(a.) Very wonderful; of a nature to excite astonishment; as, an astonishing event.
(1) It is my desperate hope that we close out of town.” In the book, God publishes his own 'It Getteth Better' video and clarifies his original writings on homosexuality: I remember dictating these lines to Moses; and afterward looking up to find him staring at me in wide-eyed astonishment, and saying, "Thou do knowest that when the Israelites read this, they're going to lose their fucking shit, right?"
(2) To a supporter at the last election like me – someone who spoke alongside Nick Clegg at the curtain-raiser event for the party conference during the height of Labour's onslaught on civil liberties, and was assured privately by two leaders that the party was onside about civil liberties – this breach of trust and denial of principle is astonishing.
(3) It's that he habitually abuses his position by lobbying ministers at all; I've heard from former ministers who were astonished by the speed with which their first missive from Charles arrived, opening with the phrase: "It really is appalling".
(4) Puskas, possessed of a left foot of astonishing power, and his team colleagues, Sandor Kocsis and Zoltan Czibor, all found their way to Spain.
(5) Results of venous thrombectomies are particularly astonishingly good in phlegmasia coerulea and it is therefore mandatory to transfer all fresh cases of thrombosis of the deep veins of the peelvis and lower extremities to an angiologic center in order to differentiate cases for fibrinolytic therapy, from those which require surgical intervention.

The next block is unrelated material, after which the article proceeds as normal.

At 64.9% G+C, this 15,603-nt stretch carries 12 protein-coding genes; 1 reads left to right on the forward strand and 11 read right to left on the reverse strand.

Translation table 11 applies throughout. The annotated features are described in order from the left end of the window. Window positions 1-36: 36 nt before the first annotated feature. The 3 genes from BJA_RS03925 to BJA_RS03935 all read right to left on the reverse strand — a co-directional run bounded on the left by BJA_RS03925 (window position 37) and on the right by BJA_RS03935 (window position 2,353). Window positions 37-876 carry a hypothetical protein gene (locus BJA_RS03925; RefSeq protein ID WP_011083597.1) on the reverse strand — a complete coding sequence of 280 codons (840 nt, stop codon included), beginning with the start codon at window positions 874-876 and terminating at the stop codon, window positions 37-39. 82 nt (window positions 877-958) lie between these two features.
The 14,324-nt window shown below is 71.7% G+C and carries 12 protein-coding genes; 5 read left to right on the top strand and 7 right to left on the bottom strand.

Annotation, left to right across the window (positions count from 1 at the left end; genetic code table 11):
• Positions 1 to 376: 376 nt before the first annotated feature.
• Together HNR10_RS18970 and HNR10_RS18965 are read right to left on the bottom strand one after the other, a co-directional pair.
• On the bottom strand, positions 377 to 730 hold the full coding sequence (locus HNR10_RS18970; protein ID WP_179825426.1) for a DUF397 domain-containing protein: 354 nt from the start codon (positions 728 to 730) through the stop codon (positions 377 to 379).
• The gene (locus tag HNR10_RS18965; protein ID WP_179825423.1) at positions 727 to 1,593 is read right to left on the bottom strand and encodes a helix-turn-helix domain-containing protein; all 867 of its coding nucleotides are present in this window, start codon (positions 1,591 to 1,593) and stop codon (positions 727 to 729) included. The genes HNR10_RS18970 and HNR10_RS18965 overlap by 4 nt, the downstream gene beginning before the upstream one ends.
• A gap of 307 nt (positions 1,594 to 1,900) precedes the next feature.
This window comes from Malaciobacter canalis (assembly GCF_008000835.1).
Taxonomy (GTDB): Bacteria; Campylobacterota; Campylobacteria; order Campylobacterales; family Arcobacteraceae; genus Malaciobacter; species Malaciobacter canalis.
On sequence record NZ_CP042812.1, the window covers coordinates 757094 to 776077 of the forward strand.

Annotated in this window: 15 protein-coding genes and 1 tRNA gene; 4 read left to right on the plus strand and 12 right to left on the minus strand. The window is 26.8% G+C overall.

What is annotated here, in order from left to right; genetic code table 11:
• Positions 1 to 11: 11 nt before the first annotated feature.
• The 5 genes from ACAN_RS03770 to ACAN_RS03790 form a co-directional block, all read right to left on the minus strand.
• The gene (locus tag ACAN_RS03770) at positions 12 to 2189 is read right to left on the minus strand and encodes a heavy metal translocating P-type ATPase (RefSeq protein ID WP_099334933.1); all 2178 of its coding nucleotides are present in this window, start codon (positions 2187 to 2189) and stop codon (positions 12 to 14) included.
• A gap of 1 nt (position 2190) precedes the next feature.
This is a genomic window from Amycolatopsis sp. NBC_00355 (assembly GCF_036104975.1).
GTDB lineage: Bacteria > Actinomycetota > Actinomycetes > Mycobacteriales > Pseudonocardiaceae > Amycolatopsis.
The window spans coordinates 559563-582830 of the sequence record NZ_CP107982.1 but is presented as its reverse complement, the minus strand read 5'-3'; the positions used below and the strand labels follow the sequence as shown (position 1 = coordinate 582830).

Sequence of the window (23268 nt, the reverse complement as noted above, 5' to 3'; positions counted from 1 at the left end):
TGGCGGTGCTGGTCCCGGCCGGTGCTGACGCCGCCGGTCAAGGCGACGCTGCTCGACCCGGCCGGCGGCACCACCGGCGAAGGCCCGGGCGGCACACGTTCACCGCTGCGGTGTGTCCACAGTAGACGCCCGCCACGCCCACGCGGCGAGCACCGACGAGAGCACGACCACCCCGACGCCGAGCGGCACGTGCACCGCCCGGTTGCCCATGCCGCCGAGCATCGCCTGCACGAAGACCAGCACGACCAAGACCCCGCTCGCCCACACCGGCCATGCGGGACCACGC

(6) FWA chairman Andy Dunn said: "Those members who have been fortunate enough to be working at a match involving Luis Suárez have witnessed an astonishing talent first-hand.
(7) Even Corbyn’s fiercest critics have to concede he has achieved something astonishing.
(8) Recently released figures from the Veterans Administration on the number of Vietnam veterans who have been granted service connection in their claims for post-traumatic stress disorder appear to be astonishingly low, given the publicity that the media and mental health professionals have placed on this diagnosis in recent years.
(9) It is, in fact, quite astonishing to find British housebuilders and planners going along with the design and construction of such decent new homes.
(10) Over the past year, they’ve been to five continents and discovered an astonishing world of insect flavour.
(11) "The memorable 1961 British Home Championship yielded an astonishing 40 goals from six matches," writes Erik Kennedy.
(12) The complication rate was astonishingly low during IUSC: being only 4.3% (2 male patients, one with stricture of the urethra and epididymitis, one with autonomous dysreflexia with bladder overdistension).
(13) He added: “In the context of very surprising populist electoral successes in the US it would be astonishing if the BBC didn’t interview her.